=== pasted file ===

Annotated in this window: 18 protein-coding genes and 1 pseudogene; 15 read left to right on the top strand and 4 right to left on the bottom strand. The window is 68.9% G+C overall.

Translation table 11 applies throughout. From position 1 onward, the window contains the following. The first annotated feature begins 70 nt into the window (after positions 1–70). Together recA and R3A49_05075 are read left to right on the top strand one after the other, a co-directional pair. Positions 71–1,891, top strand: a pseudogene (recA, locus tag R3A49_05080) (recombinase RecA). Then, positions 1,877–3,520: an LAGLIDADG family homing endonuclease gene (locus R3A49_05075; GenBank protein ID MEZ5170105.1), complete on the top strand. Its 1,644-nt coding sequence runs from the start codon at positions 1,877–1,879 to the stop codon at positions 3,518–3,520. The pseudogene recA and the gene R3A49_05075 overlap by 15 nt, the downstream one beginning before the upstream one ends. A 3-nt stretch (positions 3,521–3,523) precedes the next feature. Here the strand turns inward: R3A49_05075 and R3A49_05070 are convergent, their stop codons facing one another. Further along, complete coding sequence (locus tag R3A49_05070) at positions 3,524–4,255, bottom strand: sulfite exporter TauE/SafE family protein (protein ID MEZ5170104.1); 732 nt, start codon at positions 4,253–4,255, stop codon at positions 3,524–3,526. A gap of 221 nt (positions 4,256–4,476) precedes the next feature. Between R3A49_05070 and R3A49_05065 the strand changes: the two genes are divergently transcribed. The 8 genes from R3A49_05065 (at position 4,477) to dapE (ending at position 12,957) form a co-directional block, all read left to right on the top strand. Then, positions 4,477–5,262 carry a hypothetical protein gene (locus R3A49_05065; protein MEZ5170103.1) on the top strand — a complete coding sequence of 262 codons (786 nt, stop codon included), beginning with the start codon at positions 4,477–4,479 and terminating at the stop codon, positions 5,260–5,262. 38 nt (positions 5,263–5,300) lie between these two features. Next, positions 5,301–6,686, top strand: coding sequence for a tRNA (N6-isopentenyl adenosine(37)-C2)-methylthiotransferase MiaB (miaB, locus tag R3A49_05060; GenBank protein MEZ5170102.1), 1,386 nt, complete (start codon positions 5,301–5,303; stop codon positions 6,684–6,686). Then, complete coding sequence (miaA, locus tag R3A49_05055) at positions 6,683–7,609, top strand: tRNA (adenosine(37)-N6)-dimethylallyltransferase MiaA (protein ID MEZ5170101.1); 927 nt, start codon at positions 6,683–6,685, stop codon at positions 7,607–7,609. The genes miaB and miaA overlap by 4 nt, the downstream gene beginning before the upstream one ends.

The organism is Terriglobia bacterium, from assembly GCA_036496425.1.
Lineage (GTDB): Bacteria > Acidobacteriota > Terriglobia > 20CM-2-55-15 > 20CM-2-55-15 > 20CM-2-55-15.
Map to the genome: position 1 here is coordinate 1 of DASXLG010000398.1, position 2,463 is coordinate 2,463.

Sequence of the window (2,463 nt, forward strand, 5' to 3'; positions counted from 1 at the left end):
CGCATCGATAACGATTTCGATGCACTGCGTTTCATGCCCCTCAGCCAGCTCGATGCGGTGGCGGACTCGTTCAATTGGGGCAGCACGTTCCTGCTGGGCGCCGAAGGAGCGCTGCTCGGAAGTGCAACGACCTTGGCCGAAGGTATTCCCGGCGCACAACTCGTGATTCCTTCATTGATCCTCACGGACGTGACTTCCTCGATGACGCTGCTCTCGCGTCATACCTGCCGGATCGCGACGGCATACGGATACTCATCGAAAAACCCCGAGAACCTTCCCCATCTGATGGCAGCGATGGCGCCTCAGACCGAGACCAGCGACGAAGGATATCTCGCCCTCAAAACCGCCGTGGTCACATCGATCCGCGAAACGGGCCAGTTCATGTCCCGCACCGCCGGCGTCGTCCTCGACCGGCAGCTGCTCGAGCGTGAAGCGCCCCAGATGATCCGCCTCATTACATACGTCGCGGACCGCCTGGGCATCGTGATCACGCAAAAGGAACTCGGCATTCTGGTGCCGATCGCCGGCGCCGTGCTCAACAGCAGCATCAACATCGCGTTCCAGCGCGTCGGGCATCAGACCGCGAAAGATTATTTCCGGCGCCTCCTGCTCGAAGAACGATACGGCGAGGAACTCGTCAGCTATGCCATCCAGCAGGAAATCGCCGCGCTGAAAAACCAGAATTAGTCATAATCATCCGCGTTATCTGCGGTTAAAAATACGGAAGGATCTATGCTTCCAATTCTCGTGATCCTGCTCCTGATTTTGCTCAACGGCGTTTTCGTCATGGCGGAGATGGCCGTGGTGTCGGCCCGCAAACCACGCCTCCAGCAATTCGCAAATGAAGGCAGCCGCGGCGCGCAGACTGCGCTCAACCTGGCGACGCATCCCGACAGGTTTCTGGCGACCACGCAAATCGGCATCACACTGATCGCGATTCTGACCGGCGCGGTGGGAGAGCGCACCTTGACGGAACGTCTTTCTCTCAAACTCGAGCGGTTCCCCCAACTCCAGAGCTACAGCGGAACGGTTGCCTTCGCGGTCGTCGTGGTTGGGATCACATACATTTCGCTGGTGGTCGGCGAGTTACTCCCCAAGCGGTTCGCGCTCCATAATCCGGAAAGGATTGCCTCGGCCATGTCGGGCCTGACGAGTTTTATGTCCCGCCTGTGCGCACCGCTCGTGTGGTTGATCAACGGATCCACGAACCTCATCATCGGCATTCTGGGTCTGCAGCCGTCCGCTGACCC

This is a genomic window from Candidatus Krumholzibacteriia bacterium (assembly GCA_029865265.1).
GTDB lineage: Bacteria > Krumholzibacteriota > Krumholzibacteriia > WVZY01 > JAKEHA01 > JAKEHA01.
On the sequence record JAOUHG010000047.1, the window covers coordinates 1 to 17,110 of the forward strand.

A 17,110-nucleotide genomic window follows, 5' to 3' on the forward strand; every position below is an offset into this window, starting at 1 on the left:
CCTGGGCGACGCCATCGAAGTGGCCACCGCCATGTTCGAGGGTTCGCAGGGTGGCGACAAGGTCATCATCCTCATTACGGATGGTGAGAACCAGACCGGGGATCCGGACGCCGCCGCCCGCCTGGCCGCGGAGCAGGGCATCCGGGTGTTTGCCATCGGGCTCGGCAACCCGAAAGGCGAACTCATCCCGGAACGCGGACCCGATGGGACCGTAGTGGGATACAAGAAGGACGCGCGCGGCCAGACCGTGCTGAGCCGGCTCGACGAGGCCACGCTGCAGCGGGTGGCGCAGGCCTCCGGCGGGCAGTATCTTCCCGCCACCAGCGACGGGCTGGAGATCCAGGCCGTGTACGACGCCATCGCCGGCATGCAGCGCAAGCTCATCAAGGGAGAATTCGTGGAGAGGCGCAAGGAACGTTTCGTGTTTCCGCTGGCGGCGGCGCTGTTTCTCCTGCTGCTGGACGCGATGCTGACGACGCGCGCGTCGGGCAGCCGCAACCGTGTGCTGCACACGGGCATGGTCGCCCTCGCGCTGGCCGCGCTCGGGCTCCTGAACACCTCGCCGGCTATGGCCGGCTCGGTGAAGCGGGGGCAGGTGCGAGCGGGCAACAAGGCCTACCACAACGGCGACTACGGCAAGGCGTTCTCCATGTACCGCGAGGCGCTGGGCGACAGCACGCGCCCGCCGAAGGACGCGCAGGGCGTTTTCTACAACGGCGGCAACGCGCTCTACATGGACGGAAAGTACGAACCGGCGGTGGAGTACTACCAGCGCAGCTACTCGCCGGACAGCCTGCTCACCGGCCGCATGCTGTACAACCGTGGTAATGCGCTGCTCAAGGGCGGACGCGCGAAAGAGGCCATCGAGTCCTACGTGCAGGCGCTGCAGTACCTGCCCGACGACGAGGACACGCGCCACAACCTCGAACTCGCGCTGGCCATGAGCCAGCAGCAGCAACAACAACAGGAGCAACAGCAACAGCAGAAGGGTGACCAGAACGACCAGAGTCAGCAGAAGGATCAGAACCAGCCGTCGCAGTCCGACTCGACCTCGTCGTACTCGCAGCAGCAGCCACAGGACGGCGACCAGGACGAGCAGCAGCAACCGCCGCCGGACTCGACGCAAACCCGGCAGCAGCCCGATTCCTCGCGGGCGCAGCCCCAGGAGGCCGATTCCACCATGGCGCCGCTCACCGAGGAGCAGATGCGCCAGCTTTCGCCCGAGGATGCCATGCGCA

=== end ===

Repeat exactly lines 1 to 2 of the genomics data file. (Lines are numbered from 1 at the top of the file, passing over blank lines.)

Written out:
Annotated in this window: 18 protein-coding genes and 1 pseudogene; 15 read left to right on the top strand and 4 right to left on the bottom strand. The window is 68.9% G+C overall.

Translation table 11 applies throughout. From position 1 onward, the window contains the following. The first annotated feature begins 70 nt into the window (after positions 1–70). Together recA and R3A49_05075 are read left to right on the top strand one after the other, a co-directional pair. Positions 71–1,891, top strand: a pseudogene (recA, locus tag R3A49_05080) (recombinase RecA). Then, positions 1,877–3,520: an LAGLIDADG family homing endonuclease gene (locus R3A49_05075; GenBank protein ID MEZ5170105.1), complete on the top strand. Its 1,644-nt coding sequence runs from the start codon at positions 1,877–1,879 to the stop codon at positions 3,518–3,520. The pseudogene recA and the gene R3A49_05075 overlap by 15 nt, the downstream one beginning before the upstream one ends. A 3-nt stretch (positions 3,521–3,523) precedes the next feature. Here the strand turns inward: R3A49_05075 and R3A49_05070 are convergent, their stop codons facing one another. Further along, complete coding sequence (locus tag R3A49_05070) at positions 3,524–4,255, bottom strand: sulfite exporter TauE/SafE family protein (protein ID MEZ5170104.1); 732 nt, start codon at positions 4,253–4,255, stop codon at positions 3,524–3,526. A gap of 221 nt (positions 4,256–4,476) precedes the next feature. Between R3A49_05070 and R3A49_05065 the strand changes: the two genes are divergently transcribed. The 8 genes from R3A49_05065 (at position 4,477) to dapE (ending at position 12,957) form a co-directional block, all read left to right on the top strand. Then, positions 4,477–5,262 carry a hypothetical protein gene (locus R3A49_05065; protein MEZ5170103.1) on the top strand — a complete coding sequence of 262 codons (786 nt, stop codon included), beginning with the start codon at positions 4,477–4,479 and terminating at the stop codon, positions 5,260–5,262. 38 nt (positions 5,263–5,300) lie between these two features. Next, positions 5,301–6,686, top strand: coding sequence for a tRNA (N6-isopentenyl adenosine(37)-C2)-methylthiotransferase MiaB (miaB, locus tag R3A49_05060; GenBank protein MEZ5170102.1), 1,386 nt, complete (start codon positions 5,301–5,303; stop codon positions 6,684–6,686). Then, complete coding sequence (miaA, locus tag R3A49_05055) at positions 6,683–7,609, top strand: tRNA (adenosine(37)-N6)-dimethylallyltransferase MiaA (protein ID MEZ5170101.1); 927 nt, start codon at positions 6,683–6,685, stop codon at positions 7,607–7,609. The genes miaB and miaA overlap by 4 nt, the downstream gene beginning before the upstream one ends.